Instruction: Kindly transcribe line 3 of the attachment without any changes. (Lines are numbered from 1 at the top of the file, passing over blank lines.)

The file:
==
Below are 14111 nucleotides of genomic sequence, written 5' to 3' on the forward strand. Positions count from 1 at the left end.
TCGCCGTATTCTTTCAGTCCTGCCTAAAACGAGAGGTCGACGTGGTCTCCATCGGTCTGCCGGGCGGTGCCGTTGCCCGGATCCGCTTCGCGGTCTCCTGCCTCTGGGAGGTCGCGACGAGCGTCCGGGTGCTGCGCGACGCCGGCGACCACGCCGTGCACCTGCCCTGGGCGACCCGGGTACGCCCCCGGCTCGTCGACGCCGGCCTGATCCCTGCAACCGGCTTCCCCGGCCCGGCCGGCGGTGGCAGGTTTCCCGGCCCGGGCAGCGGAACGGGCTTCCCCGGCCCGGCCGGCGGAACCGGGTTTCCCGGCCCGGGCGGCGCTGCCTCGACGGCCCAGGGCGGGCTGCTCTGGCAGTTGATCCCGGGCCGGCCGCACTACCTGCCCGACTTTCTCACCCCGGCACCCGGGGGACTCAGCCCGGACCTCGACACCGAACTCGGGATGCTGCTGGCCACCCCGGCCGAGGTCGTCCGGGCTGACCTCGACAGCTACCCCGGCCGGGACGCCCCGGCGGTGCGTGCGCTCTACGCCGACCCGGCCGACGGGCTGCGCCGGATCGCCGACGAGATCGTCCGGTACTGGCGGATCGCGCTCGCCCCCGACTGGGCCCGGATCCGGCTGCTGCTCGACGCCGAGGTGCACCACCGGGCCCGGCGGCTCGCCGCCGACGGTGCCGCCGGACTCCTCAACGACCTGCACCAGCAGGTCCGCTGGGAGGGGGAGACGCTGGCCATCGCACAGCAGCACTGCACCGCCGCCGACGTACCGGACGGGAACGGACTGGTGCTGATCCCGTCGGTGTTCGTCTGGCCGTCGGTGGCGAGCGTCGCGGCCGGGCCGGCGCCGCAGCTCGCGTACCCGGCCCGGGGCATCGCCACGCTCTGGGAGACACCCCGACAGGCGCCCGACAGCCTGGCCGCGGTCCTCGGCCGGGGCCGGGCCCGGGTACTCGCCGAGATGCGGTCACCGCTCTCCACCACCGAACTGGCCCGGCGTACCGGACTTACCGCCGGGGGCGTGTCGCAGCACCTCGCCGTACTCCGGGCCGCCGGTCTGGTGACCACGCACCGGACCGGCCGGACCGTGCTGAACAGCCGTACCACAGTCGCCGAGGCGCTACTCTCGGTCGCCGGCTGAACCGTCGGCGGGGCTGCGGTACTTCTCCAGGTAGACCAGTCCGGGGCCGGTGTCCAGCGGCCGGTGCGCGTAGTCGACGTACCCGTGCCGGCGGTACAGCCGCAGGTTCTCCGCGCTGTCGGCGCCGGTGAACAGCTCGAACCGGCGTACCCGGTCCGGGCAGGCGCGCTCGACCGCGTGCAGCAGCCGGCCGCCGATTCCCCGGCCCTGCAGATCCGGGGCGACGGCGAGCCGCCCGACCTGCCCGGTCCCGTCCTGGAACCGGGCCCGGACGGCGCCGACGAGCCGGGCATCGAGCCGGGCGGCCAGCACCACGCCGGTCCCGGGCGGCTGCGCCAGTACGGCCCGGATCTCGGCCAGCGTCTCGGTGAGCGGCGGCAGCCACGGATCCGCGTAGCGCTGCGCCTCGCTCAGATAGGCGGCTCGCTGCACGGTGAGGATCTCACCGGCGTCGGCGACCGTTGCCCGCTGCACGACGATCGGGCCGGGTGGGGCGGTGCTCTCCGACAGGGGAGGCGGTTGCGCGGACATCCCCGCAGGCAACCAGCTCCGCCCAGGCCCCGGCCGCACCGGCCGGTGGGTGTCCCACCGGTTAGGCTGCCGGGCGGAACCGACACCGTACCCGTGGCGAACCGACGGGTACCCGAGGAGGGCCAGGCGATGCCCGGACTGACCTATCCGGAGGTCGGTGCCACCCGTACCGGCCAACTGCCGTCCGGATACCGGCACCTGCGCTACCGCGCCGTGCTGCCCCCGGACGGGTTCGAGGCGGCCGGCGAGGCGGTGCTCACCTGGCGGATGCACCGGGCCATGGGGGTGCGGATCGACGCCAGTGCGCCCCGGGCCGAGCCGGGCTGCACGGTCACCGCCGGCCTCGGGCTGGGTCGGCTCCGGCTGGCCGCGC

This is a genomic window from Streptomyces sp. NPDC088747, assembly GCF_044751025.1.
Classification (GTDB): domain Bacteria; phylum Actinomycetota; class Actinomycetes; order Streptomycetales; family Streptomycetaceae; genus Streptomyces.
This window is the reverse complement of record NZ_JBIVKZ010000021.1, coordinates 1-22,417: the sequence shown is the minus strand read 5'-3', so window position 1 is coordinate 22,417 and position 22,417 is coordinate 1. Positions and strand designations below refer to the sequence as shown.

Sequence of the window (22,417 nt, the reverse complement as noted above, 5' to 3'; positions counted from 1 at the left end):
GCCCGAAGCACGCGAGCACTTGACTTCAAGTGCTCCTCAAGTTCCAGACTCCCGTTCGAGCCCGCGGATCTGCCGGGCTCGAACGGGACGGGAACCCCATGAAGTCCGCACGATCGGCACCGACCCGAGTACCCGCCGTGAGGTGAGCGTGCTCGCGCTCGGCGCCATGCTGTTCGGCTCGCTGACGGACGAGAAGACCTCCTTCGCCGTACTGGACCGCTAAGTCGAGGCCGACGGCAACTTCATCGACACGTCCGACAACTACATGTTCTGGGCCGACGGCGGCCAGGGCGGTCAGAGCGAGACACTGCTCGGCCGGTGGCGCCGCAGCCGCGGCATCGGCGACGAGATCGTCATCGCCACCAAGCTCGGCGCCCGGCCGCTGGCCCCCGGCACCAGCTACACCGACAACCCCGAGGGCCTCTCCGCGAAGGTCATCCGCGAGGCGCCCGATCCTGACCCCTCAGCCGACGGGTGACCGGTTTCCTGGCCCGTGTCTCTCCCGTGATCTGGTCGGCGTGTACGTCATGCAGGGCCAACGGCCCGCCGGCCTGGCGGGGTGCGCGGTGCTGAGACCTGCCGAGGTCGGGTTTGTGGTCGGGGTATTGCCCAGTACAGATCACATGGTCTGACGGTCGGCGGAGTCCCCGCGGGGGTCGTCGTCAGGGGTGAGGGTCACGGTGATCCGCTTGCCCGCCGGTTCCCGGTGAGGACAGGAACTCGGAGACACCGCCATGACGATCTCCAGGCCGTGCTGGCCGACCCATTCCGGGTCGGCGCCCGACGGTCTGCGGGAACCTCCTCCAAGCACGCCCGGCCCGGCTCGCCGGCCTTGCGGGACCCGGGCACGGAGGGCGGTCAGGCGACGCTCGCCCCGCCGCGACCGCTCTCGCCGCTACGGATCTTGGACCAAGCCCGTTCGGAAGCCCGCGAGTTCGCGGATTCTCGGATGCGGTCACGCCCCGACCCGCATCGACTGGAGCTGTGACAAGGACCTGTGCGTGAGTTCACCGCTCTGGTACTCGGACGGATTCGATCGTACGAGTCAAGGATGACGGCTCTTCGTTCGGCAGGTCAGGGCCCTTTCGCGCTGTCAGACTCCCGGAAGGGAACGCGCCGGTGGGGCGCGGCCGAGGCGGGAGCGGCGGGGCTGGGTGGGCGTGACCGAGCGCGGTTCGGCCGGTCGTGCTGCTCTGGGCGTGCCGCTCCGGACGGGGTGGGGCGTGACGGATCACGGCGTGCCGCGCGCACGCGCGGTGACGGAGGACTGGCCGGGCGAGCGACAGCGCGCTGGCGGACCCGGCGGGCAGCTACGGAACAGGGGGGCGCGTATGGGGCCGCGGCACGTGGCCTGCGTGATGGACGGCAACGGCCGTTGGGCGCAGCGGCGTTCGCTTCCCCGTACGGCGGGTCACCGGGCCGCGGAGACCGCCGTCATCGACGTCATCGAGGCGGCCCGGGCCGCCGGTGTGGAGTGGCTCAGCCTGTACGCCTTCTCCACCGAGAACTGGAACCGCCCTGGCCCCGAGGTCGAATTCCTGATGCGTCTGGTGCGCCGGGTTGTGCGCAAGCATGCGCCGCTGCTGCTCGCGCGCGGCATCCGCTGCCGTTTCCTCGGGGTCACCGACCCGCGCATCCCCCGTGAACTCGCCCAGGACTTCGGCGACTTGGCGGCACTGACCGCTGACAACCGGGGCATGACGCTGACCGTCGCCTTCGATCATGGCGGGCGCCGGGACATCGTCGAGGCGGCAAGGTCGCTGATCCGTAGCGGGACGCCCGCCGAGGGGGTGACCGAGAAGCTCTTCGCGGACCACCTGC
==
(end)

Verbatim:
This is a genomic window from Streptomyces sp. NPDC088747, assembly GCF_044751025.1.